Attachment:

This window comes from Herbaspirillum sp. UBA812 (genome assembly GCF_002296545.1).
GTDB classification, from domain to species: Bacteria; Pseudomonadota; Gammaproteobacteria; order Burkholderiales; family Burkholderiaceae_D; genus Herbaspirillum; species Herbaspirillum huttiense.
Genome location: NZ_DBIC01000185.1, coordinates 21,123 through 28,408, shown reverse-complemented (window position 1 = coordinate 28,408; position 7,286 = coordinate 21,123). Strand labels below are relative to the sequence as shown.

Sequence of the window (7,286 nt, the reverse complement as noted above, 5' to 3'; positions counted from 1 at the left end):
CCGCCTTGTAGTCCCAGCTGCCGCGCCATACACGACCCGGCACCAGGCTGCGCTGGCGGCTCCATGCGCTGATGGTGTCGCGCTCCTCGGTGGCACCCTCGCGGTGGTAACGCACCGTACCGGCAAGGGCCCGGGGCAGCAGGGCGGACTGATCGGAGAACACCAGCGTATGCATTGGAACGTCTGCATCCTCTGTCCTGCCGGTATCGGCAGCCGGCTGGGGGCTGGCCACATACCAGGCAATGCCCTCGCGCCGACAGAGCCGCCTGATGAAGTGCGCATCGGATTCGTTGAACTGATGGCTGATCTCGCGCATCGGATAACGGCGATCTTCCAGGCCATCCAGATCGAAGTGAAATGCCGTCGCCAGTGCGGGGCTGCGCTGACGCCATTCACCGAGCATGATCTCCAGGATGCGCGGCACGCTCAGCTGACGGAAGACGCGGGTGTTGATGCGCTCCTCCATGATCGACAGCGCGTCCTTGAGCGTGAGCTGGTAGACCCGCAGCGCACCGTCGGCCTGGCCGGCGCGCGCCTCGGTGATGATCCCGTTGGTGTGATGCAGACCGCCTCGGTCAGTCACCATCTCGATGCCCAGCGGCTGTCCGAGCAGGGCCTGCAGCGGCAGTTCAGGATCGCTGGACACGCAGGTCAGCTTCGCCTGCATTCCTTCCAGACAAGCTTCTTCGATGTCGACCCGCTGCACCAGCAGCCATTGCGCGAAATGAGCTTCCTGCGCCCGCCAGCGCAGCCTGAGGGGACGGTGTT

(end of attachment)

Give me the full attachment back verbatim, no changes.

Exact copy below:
This window comes from Herbaspirillum sp. UBA812 (genome assembly GCF_002296545.1).
GTDB classification, from domain to species: Bacteria; Pseudomonadota; Gammaproteobacteria; order Burkholderiales; family Burkholderiaceae_D; genus Herbaspirillum; species Herbaspirillum huttiense.
Genome location: NZ_DBIC01000185.1, coordinates 21,123 through 28,408, shown reverse-complemented (window position 1 = coordinate 28,408; position 7,286 = coordinate 21,123). Strand labels below are relative to the sequence as shown.

Sequence of the window (7,286 nt, the reverse complement as noted above, 5' to 3'; positions counted from 1 at the left end):
CCGCCTTGTAGTCCCAGCTGCCGCGCCATACACGACCCGGCACCAGGCTGCGCTGGCGGCTCCATGCGCTGATGGTGTCGCGCTCCTCGGTGGCACCCTCGCGGTGGTAACGCACCGTACCGGCAAGGGCCCGGGGCAGCAGGGCGGACTGATCGGAGAACACCAGCGTATGCATTGGAACGTCTGCATCCTCTGTCCTGCCGGTATCGGCAGCCGGCTGGGGGCTGGCCACATACCAGGCAATGCCCTCGCGCCGACAGAGCCGCCTGATGAAGTGCGCATCGGATTCGTTGAACTGATGGCTGATCTCGCGCATCGGATAACGGCGATCTTCCAGGCCATCCAGATCGAAGTGAAATGCCGTCGCCAGTGCGGGGCTGCGCTGACGCCATTCACCGAGCATGATCTCCAGGATGCGCGGCACGCTCAGCTGACGGAAGACGCGGGTGTTGATGCGCTCCTCCATGATCGACAGCGCGTCCTTGAGCGTGAGCTGGTAGACCCGCAGCGCACCGTCGGCCTGGCCGGCGCGCGCCTCGGTGATGATCCCGTTGGTGTGATGCAGACCGCCTCGGTCAGTCACCATCTCGATGCCCAGCGGCTGTCCGAGCAGGGCCTGCAGCGGCAGTTCAGGATCGCTGGACACGCAGGTCAGCTTCGCCTGCATTCCTTCCAGACAAGCTTCTTCGATGTCGACCCGCTGCACCAGCAGCCATTGCGCGAAATGAGCTTCCTGCGCCCGCCAGCGCAGCCTGAGGGGACGGTGTT